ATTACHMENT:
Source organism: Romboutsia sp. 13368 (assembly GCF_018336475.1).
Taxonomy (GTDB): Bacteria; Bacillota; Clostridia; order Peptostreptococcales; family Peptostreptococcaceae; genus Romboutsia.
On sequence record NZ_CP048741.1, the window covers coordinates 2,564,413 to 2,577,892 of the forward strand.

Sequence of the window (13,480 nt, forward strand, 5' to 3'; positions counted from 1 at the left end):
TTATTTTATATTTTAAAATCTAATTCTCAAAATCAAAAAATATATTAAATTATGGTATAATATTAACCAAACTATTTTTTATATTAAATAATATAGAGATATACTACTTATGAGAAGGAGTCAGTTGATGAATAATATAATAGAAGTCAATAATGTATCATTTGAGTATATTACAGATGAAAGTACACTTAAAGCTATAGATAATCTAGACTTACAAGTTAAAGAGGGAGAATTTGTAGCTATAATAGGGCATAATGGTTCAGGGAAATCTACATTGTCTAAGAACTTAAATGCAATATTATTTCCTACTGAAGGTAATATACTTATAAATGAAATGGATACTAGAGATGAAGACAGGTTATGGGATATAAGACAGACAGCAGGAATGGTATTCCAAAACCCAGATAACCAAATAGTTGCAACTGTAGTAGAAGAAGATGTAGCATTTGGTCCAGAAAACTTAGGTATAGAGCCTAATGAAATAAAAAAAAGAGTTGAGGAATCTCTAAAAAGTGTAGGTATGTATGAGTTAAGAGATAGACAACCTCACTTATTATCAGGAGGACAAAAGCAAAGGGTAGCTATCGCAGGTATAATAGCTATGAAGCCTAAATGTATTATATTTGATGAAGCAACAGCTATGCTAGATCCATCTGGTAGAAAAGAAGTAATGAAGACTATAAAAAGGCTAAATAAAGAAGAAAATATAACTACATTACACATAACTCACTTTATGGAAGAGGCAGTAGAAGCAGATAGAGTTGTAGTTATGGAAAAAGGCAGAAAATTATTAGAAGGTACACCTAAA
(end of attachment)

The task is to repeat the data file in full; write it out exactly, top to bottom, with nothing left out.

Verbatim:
Source organism: Romboutsia sp. 13368 (assembly GCF_018336475.1).
Taxonomy (GTDB): Bacteria; Bacillota; Clostridia; order Peptostreptococcales; family Peptostreptococcaceae; genus Romboutsia.
On sequence record NZ_CP048741.1, the window covers coordinates 2,564,413 to 2,577,892 of the forward strand.

Sequence of the window (13,480 nt, forward strand, 5' to 3'; positions counted from 1 at the left end):
TTATTTTATATTTTAAAATCTAATTCTCAAAATCAAAAAATATATTAAATTATGGTATAATATTAACCAAACTATTTTTTATATTAAATAATATAGAGATATACTACTTATGAGAAGGAGTCAGTTGATGAATAATATAATAGAAGTCAATAATGTATCATTTGAGTATATTACAGATGAAAGTACACTTAAAGCTATAGATAATCTAGACTTACAAGTTAAAGAGGGAGAATTTGTAGCTATAATAGGGCATAATGGTTCAGGGAAATCTACATTGTCTAAGAACTTAAATGCAATATTATTTCCTACTGAAGGTAATATACTTATAAATGAAATGGATACTAGAGATGAAGACAGGTTATGGGATATAAGACAGACAGCAGGAATGGTATTCCAAAACCCAGATAACCAAATAGTTGCAACTGTAGTAGAAGAAGATGTAGCATTTGGTCCAGAAAACTTAGGTATAGAGCCTAATGAAATAAAAAAAAGAGTTGAGGAATCTCTAAAAAGTGTAGGTATGTATGAGTTAAGAGATAGACAACCTCACTTATTATCAGGAGGACAAAAGCAAAGGGTAGCTATCGCAGGTATAATAGCTATGAAGCCTAAATGTATTATATTTGATGAAGCAACAGCTATGCTAGATCCATCTGGTAGAAAAGAAGTAATGAAGACTATAAAAAGGCTAAATAAAGAAGAAAATATAACTACATTACACATAACTCACTTTATGGAAGAGGCAGTAGAAGCAGATAGAGTTGTAGTTATGGAAAAAGGCAGAAAATTATTAGAAGGTACACCTAAA